Injured workers in North Carolina would be limited in the amounts of opioids that they could be prescribed under proposed rules being developed by the N.C. Industrial Commission, which oversees the workers’ compensation system.
Charlton L. Allen, chairman of the industrial commission, said in a recent press release that opioid misuse and addiction are a major public health crisis in North Carolina. Allen said the proposed new rules are intended as a proactive step to limit opioid misuse and addiction among injured workers while ensuring that workers receive the care intended by the North Carolina Workers’ Compensation Act. The rules are designed to contain employer’s worker-related medical costs by making it more difficult for injured workers to get long-term prescriptions for opioids.
North Carolina is not the only state acting to address opioid costs and misuse. A number of states are taking steps to curb the overprescribing of opioids such as OxyContin, Vicodin, Percodan, and Percocet to injured workers and reduce rising costs related to these powerful narcotics. Prescription drugs account for about a fourth of workers’ compensation medical costs, according to the National Safety Council (NSC).
Research on medical outcomes of workers’ compensation cases in which opioids are prescribed has shown that opioid use beyond the acute phase of treatment can be an obstacle to recovery and increase an individual’s experience of pain, according to the NSC. In North Carolina, the proposed rules define the acute phase as the 12-week period after an accident. In some cases, an injury can involve more than one acute phase.
The proposed rules seek to target situations that pose a greater risk of opioid addiction and overdose including:
- an opioid prescribed at a dosage of more than 50 mg morphine equivalent dose per day;
- an opioid prescribed for more than 30 days; and
- an opioid prescribed with a current benzodiazepine prescription—a dangerous combination that can lead to respiratory depression and death.
For example, the proposed rules state that a doctor should document in the medical records that non-opioid therapies are insufficient before prescribing an opioid. The doctor should prescribe the lowest number of days’ supply of a painkiller needed to treat an employee’s pain.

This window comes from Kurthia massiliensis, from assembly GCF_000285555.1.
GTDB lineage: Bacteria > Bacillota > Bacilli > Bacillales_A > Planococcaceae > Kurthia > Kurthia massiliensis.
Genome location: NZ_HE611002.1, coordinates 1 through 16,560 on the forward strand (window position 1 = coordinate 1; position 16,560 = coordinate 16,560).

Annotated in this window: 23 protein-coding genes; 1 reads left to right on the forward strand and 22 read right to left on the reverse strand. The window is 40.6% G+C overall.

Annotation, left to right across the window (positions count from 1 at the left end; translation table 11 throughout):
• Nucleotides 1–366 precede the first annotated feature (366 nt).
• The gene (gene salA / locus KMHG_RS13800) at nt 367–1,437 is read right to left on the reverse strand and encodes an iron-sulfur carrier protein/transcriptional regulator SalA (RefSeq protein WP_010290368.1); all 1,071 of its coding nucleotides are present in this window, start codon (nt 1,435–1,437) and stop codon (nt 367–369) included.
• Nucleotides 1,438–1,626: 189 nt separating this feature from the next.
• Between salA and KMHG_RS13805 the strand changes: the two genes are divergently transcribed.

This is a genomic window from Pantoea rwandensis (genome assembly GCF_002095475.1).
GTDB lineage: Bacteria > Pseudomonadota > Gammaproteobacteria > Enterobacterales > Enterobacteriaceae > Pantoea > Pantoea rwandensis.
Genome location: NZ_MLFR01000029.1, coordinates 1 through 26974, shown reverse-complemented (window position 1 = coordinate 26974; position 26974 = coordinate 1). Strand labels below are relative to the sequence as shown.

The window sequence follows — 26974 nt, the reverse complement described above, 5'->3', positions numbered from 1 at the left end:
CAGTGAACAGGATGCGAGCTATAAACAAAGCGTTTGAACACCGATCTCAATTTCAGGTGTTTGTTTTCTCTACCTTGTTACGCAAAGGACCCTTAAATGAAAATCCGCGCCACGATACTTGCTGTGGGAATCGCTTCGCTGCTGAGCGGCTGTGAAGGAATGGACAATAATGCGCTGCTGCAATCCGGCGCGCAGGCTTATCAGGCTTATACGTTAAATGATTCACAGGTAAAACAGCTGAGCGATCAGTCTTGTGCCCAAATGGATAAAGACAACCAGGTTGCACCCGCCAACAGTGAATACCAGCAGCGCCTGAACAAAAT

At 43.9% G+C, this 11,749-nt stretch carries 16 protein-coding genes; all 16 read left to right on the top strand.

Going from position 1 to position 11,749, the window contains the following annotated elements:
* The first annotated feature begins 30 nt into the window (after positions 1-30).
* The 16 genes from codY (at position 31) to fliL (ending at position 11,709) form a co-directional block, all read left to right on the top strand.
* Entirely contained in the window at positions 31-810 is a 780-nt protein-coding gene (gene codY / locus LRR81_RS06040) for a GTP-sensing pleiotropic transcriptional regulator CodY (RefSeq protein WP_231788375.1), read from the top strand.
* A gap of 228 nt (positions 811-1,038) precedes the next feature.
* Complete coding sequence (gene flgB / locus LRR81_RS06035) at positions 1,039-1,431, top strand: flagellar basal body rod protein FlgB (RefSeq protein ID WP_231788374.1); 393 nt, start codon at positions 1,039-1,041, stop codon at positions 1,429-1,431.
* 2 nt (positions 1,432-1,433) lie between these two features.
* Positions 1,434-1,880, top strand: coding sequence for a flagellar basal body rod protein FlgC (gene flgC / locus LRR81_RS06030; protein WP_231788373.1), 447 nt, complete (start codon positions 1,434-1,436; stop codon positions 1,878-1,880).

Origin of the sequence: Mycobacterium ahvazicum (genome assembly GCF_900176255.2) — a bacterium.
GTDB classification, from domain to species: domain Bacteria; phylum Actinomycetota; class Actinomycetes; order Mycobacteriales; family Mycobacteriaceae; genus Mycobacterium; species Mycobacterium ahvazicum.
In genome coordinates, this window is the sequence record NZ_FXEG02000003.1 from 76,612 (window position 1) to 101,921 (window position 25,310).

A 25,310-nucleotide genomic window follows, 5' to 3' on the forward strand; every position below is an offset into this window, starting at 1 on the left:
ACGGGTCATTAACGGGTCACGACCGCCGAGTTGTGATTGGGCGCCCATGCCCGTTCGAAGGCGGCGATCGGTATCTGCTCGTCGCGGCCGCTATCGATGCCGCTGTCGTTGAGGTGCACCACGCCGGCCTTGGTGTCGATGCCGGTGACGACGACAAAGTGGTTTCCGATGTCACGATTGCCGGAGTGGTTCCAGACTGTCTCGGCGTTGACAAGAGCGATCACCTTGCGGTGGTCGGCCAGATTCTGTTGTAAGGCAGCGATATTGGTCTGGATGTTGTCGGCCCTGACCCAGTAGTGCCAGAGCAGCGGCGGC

Raleigh attorney David Vtipil, who represents injured workers, questioned the need for some of the documentation requirements in the proposed rules.
“While opioid abuse is a problem, I fear that the requirement that medical providers provide extensive documentation in order to prescribe the opioids will discourage medical providers,” Vtipil says. “Take, for instance, an acute situation in an emergency room setting. How is the medical provider expected to know if it’s a workplace injury and then become familiar with multiple pages of rules about how the doctor can administer opioids for an injured worker? Even in long-term chronic situations, the complexity of the requirements may bring about the result that pain management doctors will decide not to treat injured workers.”
The earliest effective date of the rules, if adopted by the Industrial Commission, is May 1, 2018.
From our vantage point as North Carolina board-certified workers’ compensation attorneys who represent injured workers, the new rules are likely to mean more disputes between injured employees and the prescription benefit managers about the medication the workers may receive to control pain. Workers’ compensation administrators may try to limit future prescriptions of opioids for injured workers who are currently taking painkillers as part of pain management therapy.
Workers are well advised to seek the guidance of a knowledgeable Raleigh workers’ compensation attorney to understand their legal rights and whether an appeal is in order if their benefits have been denied.
David E. Vtipil is a North Carolina board-certified specialist in workers’ compensation. His practice also includes representation of claimants in Social Security disability and personal injury. He has been in practice since 1993.